Reading history and the West African Coups

The latest drama unfolding in West Africa looks like a retro remix of the 60s or 80s coups and counter-coups. Except it’s not a #ThrowbackThursday, but the roaring 2020s that feels like déjà vu, and we are diving into the tumultuous sea of coups, chaos, and awakenings that are shaking up the region. Beyond similarities in culture, language, and identity, it feels like countries in the region are caught in a vicious cycle, where the ghosts of past coups have resurfaced, with a vengeance. Leaders democratically elected by the people are now being tossed aside like old rags by the military, and those same people are rolling out the drums and blowing their trumpets in support of military takeover in GuineaMaliBurkina Faso, and now Niger with attempts foiled in The Gambia and Guinea Bissau.

It feels like history is on repeat and we’re stuck in a time loop. Whatever you think about what’s going in the Sahel region, it is the masses – you, me, and everyone else –  trying to eke out a living – who always get caught in this crossfire. From the chaos of political instability to the hardships of economic turmoil, it is always the regular folks who must bear the brunt of it all.

Making sense of these events is complex for anyone and this is where turning to history books can make a difference, lighting our path out of this mess. You see, history is like a breadcrumb trail that helps us to decipher the motivations behind great events and power struggles. A reoccurring conversation in the Team Cassava Republic group chat is the need to return to our backlist titles and all the better when these titles help us understand our present day.

Take Formation: The Making of Nigeria from Jihad to Amalgamation by Feyi Fawehinmi and Fola Fagbule, which rewinds the clock to chart the series of events and characters that led to the creation of what we now know as Nigeria. From a Jihad led by Usman dan Fodio in 1804 to colonial interference by the British, and from politics and religion to slavery and violence, this one-of-a kind history book sets the stage for both the woes and triumphs of the modern Nigerian state.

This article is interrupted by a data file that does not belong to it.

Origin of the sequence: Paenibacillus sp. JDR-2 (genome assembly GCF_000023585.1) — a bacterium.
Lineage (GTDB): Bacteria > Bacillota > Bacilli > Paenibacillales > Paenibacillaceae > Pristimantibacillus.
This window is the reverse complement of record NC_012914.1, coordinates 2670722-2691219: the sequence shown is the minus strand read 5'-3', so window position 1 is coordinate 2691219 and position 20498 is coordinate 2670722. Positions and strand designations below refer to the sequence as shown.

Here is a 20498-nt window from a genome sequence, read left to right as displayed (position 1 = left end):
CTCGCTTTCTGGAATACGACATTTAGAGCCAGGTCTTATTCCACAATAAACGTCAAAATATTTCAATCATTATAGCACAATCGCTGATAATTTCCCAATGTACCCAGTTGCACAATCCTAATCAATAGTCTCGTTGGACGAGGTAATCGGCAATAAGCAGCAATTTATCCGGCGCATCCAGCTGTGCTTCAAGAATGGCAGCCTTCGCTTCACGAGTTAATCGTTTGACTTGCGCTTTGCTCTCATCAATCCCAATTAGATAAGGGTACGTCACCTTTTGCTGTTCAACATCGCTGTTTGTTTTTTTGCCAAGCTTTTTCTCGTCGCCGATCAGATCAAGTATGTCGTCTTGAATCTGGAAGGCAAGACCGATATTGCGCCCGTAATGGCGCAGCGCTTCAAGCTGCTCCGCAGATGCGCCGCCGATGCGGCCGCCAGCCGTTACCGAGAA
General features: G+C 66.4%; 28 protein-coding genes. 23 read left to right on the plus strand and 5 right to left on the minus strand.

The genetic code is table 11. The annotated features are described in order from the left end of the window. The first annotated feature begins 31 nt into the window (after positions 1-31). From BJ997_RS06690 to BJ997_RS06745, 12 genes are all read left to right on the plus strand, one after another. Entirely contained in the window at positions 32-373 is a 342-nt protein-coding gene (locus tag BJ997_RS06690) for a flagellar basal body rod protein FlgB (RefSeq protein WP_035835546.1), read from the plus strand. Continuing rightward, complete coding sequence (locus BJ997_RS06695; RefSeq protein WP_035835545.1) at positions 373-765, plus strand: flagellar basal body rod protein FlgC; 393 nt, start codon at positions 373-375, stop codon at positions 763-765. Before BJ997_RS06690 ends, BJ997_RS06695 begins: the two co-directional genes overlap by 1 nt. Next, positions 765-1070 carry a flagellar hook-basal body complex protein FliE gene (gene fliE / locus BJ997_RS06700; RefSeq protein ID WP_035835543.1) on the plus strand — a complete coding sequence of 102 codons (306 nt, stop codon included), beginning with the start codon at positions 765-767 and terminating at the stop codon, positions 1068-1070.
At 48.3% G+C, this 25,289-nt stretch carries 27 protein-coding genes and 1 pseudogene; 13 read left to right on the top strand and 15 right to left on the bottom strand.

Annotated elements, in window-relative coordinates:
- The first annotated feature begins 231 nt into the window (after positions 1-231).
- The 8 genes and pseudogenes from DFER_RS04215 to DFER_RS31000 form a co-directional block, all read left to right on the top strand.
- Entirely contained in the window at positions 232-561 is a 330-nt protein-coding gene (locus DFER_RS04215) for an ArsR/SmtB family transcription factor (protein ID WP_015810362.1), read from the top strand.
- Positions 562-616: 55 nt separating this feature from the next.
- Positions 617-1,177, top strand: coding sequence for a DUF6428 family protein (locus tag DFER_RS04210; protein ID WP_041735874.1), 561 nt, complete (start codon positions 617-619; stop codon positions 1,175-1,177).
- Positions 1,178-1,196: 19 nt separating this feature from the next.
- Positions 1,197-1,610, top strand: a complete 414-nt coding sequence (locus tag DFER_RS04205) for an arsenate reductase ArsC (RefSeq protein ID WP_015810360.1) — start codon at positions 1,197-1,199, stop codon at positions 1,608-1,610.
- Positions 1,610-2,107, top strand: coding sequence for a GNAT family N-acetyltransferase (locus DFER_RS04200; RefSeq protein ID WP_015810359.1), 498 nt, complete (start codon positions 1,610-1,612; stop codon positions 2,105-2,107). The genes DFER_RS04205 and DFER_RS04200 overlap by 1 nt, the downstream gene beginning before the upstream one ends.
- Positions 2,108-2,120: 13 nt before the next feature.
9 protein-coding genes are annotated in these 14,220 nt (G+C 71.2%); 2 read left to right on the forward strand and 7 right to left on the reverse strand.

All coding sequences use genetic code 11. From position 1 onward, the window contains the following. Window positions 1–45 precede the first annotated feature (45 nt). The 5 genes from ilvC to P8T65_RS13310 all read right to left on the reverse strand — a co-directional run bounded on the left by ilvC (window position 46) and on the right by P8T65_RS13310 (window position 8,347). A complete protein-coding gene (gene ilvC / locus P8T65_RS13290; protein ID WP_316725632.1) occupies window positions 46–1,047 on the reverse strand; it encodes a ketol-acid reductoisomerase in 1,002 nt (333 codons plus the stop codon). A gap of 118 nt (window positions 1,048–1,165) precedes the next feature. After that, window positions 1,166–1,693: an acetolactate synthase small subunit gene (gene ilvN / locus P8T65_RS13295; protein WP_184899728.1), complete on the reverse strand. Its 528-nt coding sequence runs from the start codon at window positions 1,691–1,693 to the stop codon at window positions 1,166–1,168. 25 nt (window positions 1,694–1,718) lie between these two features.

Soldiers of Fortune by historian, Max Siollun is a meticulously researched account of the 80s and 90s, a period of  military rule, political upheaval, and intrigues that could outperform any Nollywood melodrama. Siollun delves into thorny issues of corruption, human rights abuses, and political manoeuvring under the military leadership of Buhari and Babangida between 1984 to 1993. It is a crash course in the complexities that fuelled the flames of history.

As West Africa sits on the edge of uncertainty with the rising coups, these historical books are more than just relics of bygone eras. They are maps to guide us through the twists and turns of history, of unchecked power, economic and geo-political inequalities and the choices made long ago. Through the pages of books like Formation and Soldiers of Fortune, we gain a deeper understanding of the complexities that continue to influence the region today. By understanding the historical context that gives rise to contemporary events, we are better equipped to ask the right questions, demand thoughtful solutions, and address the root causes rather than just addressing the symptoms.

So, why should we read history books? Because they are the secret weapon that allow us to see the world more broadly, sharpen our mind and help us to untangle today’s mess. Be sure to pick up that history book, rummage through its pages, and unlock the keys to understanding what’s happening around us.

Tell us, Cassava fam, in recent times, which history book has lit up your understanding of contemporary events?


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